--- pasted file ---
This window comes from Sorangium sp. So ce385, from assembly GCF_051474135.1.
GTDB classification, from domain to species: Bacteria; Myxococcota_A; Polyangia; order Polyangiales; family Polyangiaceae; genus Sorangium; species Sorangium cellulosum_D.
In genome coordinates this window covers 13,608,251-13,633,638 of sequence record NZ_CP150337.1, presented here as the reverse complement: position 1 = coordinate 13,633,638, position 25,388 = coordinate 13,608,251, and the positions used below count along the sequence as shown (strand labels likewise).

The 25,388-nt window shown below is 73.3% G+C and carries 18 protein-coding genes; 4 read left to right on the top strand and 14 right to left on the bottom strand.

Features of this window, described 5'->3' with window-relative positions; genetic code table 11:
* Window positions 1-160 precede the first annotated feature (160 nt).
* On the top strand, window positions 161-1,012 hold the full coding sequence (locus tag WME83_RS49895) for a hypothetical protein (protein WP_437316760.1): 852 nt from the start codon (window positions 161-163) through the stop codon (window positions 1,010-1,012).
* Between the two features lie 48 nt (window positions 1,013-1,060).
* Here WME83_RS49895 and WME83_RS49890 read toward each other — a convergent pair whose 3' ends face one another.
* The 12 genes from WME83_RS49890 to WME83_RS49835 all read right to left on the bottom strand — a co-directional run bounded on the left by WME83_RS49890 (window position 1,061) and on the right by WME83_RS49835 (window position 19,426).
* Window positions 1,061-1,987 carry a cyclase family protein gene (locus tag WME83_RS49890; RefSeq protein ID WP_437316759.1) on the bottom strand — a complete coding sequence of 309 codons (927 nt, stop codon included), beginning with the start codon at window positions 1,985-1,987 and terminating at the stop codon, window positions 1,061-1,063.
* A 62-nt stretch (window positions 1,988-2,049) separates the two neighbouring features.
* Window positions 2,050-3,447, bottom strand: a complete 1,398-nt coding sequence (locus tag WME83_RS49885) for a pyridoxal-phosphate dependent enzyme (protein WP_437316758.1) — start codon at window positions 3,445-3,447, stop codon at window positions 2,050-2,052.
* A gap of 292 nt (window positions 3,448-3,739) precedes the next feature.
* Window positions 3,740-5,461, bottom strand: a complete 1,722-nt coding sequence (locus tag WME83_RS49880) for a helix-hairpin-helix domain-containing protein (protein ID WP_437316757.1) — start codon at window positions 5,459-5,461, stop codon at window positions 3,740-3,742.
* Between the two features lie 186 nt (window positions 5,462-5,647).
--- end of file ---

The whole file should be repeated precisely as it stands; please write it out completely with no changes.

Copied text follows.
This window comes from Sorangium sp. So ce385, from assembly GCF_051474135.1.
GTDB classification, from domain to species: Bacteria; Myxococcota_A; Polyangia; order Polyangiales; family Polyangiaceae; genus Sorangium; species Sorangium cellulosum_D.
In genome coordinates this window covers 13,608,251-13,633,638 of sequence record NZ_CP150337.1, presented here as the reverse complement: position 1 = coordinate 13,633,638, position 25,388 = coordinate 13,608,251, and the positions used below count along the sequence as shown (strand labels likewise).

The 25,388-nt window shown below is 73.3% G+C and carries 18 protein-coding genes; 4 read left to right on the top strand and 14 right to left on the bottom strand.

Features of this window, described 5'->3' with window-relative positions; genetic code table 11:
* Window positions 1-160 precede the first annotated feature (160 nt).
* On the top strand, window positions 161-1,012 hold the full coding sequence (locus tag WME83_RS49895) for a hypothetical protein (protein WP_437316760.1): 852 nt from the start codon (window positions 161-163) through the stop codon (window positions 1,010-1,012).
* Between the two features lie 48 nt (window positions 1,013-1,060).
* Here WME83_RS49895 and WME83_RS49890 read toward each other — a convergent pair whose 3' ends face one another.
* The 12 genes from WME83_RS49890 to WME83_RS49835 all read right to left on the bottom strand — a co-directional run bounded on the left by WME83_RS49890 (window position 1,061) and on the right by WME83_RS49835 (window position 19,426).
* Window positions 1,061-1,987 carry a cyclase family protein gene (locus tag WME83_RS49890; RefSeq protein ID WP_437316759.1) on the bottom strand — a complete coding sequence of 309 codons (927 nt, stop codon included), beginning with the start codon at window positions 1,985-1,987 and terminating at the stop codon, window positions 1,061-1,063.
* A 62-nt stretch (window positions 1,988-2,049) separates the two neighbouring features.
* Window positions 2,050-3,447, bottom strand: a complete 1,398-nt coding sequence (locus tag WME83_RS49885) for a pyridoxal-phosphate dependent enzyme (protein WP_437316758.1) — start codon at window positions 3,445-3,447, stop codon at window positions 2,050-2,052.
* A gap of 292 nt (window positions 3,448-3,739) precedes the next feature.
* Window positions 3,740-5,461, bottom strand: a complete 1,722-nt coding sequence (locus tag WME83_RS49880) for a helix-hairpin-helix domain-containing protein (protein ID WP_437316757.1) — start codon at window positions 5,459-5,461, stop codon at window positions 3,740-3,742.
* Between the two features lie 186 nt (window positions 5,462-5,647).